STCC title race: the case for team orders at Kristoffersson Motorsport
There are two words that are sure to divide public opinion in motorsport. Team orders, they are a necessary evil for all involved but have an established and logical place in the sport.
As the STCC passed the half-way stage of the season Falkenberg last weekend, the time came for Kristoffersson Motorsport to put such orders in place. Their reluctance to do so may not have cost them too much in the post-event standings, but neglecting the clear need for them before season’s end could cost the team the championship.
The STCC has experienced something of a renaissance in 2017. While only two teams – PWR and KMS – have won a race all year, a titanic title battle has emerged between SEAT and Volkswagen and given the series the shot in the arm it has so needed.
But with just three rounds of the series to go and a 12-point difference between points leader Robert Dahlgren (PWR) and Johan Kristoffersson (KMS) who is doing a part-season, could KMS deny us the perfect championship showdown by not favouring regular driver Fredrik Ekblom?
Team boss Tommy Kristoffersson faces a difficult choice: will he implement team orders from the fifth round of the series at Gelleråsen which would effectively kill off any remote chance his son Johan – top-scorer in each of the STCC rounds he has competed in – to favour Ekblom in the battle against Dahlgren, or let the KMS drivers sort things out for themselves and risk handing Dahlgren the title without any real opposition?
The sporting spectacle side of the argument says the latter. Kristoffersson is a winner, and despite being the third best VW on 45kg of success ballast in Falkenberg, was as frustrated with third on the grid for race one as many would be with being knocked out in Q1. That’s the measure of a man who just cannot seem to lose in 2017.
Then there’s Ekblom who has taken ten podiums this year but only two wins. He beats himself up unnecessarily over his starts, which admittedly have been poor since the first round at Knutstorp. His race pace is exceptional on his day however and he isn’t afraid to get the elbows out in a battle.
But common sense must prevail in a team that is up against some of the best in the business in PWR. The latter team have had their ups and downs in 2017 and have accurately labelled themselves as the second best team for the past three rounds.
However, PWR have done what PWR have always managed to do. Remain in the hunt to pick up podiums and wins when they crop up.
Dahlgren has finished every race inside the top five and it is this consistency – three wins and nine podiums – that has led many in the paddock to look at the former Volvo driver as the champion-in-waiting, not least KMS.
And therein lies the problem from Falkenberg. With Dahlgren clearly the main obstacle in KMS’ pursuit of the title, why on Earth did the team allow Fredrik Blomstedt take his maiden win in the opening race of the weekend with Ekblom finishing third – just one place ahead of Dahlgren?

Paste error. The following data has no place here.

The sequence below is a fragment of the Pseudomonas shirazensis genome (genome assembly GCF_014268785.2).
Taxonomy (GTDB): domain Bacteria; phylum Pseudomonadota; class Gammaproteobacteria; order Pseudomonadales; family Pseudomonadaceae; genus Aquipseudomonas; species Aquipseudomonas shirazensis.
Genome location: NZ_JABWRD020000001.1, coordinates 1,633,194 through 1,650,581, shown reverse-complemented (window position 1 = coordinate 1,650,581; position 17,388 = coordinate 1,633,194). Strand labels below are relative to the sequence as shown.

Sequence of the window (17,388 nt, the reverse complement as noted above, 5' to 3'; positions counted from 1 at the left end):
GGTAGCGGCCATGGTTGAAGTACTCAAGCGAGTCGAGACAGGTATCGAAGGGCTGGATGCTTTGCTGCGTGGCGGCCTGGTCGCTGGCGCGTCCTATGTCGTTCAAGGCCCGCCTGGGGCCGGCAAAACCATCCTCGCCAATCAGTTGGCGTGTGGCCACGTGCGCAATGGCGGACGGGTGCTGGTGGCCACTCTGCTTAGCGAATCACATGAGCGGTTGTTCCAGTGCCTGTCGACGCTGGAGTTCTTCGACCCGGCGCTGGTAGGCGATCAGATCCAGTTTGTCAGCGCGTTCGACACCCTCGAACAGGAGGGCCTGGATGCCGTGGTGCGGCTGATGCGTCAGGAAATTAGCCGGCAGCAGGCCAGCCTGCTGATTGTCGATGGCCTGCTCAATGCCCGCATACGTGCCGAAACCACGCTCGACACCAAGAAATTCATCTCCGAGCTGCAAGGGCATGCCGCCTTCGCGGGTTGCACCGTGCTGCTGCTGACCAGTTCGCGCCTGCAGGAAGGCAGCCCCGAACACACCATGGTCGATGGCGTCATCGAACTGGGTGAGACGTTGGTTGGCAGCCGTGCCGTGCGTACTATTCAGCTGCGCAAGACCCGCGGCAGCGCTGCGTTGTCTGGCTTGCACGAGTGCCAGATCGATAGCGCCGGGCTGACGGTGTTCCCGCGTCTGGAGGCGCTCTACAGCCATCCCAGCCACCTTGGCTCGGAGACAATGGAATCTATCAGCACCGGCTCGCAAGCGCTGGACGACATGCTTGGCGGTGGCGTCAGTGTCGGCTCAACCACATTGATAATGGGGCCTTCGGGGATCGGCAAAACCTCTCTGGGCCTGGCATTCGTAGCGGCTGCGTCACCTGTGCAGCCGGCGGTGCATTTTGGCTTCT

Take nothing away from Blomstedt, his first series win was masterfully taken and rightly deserved. But with the title on the line, surely it made sense to at least instruct Kristoffersson move aside for Ekblom.
Had Kristoffersson done that and Ekblom not crashed out of the lead with a puncture in race three, Dahlgren’s championship lead would have been cut to two points. Instead, it is ten points larger a gap.
Kristoffersson admitted after his race three victory that he had made a pact with Ekblom ahead of the final race to stay behind the erstwhile leader to “take points away from Dahlgren” and “protect Fredrik in the championship”.
So the drivers know the score but the management are still coy on the possibility of employing team orders to one or the other. On one hand this is admirable, but on the more practical side, it is baffling. It’s easy to see Tommy Kristoffersson’s trepidation. After all, Ekblom was only meant to fill in for Johan while the latter was on World Rallycross duties and hasn’t been confirmed for the remainder of the season. But with Johan definitely missing the final two rounds at Anderstorp and Mantorp, Tommy admitted “it looks more positive that Ekblom will see out the season.”
He added: “individually, they are all very competitive and they all like to win, but in the end we have a responsibility for the brand, for Volkswagen, so we will see how we play the cards.”
That should settle it then? Although Johan has six wins this year already – and has won at least one race on each of his STCC appearances this season – he isn’t likely to score enough points in Gelleråsen to put himself in contention come Mantorp, particularly when you look at Dahlgren’s consistency. Ekblom, since being dropped by Volvo’s WTCC outfit, is free for the remaining rounds.
KMS should, from Karlskoga onwards, impose team orders to favour Ekblom’s push for a first STCC title since 2007, making the most of Johan and Blomstedt’s speed and disruptive influence on PWR before it is too late.